Winter storm Leon may have had more bark than bite locally, but Bryan County was well prepared to handle what might have come, the head of the county’s emergency services said.
“I would say Bryan County did an excellent job monitoring the storm, (and) preparing and responding to a few ice situations on a couple bridges” said Freddy Howell, Bryan County Emergency Services chief. “We tried to inform everyone ahead of time to stay off the roads and shelter in place, and I believe those efforts were good.”
Anticipating icy roads and possible power outages, most local, state and federal government offices were closed Wednesday.
Schools were shut down both Wednesday and Thursday and a number of major employers in the area told workers to stay home.
In a press release explaining the decision to keep schools closed a second day, Bryan County Schools Superintendent Dr. Paul Brooksher said safety was important.
“Any type of ice on the roads creates an environment that is unsafe to transport students,” Brooksher said. “The weather and conditions may vary throughout different parts of our county, but our decision must be based on where the conditions are potentially the worst.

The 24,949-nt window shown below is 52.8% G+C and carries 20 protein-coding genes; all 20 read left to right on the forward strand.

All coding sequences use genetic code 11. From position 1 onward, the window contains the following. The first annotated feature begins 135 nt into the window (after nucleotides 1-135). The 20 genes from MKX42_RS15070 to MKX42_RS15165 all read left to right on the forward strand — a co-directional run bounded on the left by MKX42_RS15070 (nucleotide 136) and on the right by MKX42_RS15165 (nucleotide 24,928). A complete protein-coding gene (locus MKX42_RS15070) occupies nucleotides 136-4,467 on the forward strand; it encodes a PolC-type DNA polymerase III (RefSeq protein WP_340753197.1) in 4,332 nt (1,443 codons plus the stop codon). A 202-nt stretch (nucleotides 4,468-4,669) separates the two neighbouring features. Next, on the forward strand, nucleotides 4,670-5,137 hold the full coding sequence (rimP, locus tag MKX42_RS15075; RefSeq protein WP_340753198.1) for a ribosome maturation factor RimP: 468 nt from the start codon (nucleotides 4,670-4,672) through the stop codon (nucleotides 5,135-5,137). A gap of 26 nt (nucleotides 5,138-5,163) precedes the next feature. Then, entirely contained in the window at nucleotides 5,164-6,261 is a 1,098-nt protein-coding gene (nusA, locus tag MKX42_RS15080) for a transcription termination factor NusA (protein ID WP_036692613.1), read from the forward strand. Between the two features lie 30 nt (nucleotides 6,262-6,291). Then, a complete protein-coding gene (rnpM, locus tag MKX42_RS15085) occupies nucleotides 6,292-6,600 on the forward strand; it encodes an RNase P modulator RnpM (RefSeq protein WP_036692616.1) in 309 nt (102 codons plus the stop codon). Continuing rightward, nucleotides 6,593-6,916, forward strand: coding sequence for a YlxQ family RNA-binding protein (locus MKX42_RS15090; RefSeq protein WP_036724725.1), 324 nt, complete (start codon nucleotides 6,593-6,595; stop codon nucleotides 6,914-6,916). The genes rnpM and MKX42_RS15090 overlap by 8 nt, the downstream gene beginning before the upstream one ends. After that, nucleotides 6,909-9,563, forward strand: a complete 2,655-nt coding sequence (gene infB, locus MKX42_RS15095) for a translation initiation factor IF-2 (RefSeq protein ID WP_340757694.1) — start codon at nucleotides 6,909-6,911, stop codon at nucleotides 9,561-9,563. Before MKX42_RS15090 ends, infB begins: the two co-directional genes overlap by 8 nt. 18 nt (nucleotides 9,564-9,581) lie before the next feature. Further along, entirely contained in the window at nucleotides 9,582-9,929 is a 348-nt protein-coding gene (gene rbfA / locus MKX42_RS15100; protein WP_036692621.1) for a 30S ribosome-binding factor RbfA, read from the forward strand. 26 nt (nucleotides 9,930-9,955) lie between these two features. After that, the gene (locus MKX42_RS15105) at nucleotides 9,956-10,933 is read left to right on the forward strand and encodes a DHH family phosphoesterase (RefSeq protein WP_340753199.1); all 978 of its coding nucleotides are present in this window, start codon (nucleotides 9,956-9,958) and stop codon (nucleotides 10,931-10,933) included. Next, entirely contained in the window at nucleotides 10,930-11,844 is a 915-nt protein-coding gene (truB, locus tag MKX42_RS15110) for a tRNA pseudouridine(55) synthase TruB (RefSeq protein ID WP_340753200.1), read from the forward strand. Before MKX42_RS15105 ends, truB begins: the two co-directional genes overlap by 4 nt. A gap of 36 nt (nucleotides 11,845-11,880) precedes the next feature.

“With almost 900 employees and over 8,250 students, safety is our No. 1 priority.”
Not everyone escaped Leon’s wrath, however. Anna Chafin, executive director of the Development Authority of Bryan County, was attending meetings in Atlanta when the storm hit.
She said she didn’t have it as bad as many and had motel rooms to go to, but she still got hung up in traffic for several hours.
There were apparently no incidents of widespread power outages in the county. Coastal Electric’s Mark Bolton said one customer in Tivoli Marsh in South Bryan lost power for about 10 minutes.
Coastal Electric had contracted 30 additional crew members prior to the storm to help in the event lines of downed power lines and power outages and put the crew up in a Richmond Hill motel. They “slept the night without incident,” Bolton said.
Howell said cooperation among emergency personnel, the media and residents was important.
“All Bryan County agencies worked with both cities and the state agencies before and during the storm and it was a good joint effort,” he said, noting media helped by keeping residents informed. “(And) citizens did their part by staying off the roads also.
Overall, Bryan County was blessed.”
He also said working in concert with other agencies helps emergency personnel prepare for future storms.
“It does help us get better prepared for all types of future situations we might have to deal with,” Howell said. “It forces all state and local agencies to work together to accomplish the task at hand. We work together, but not on a daily basis on major incidents like this.”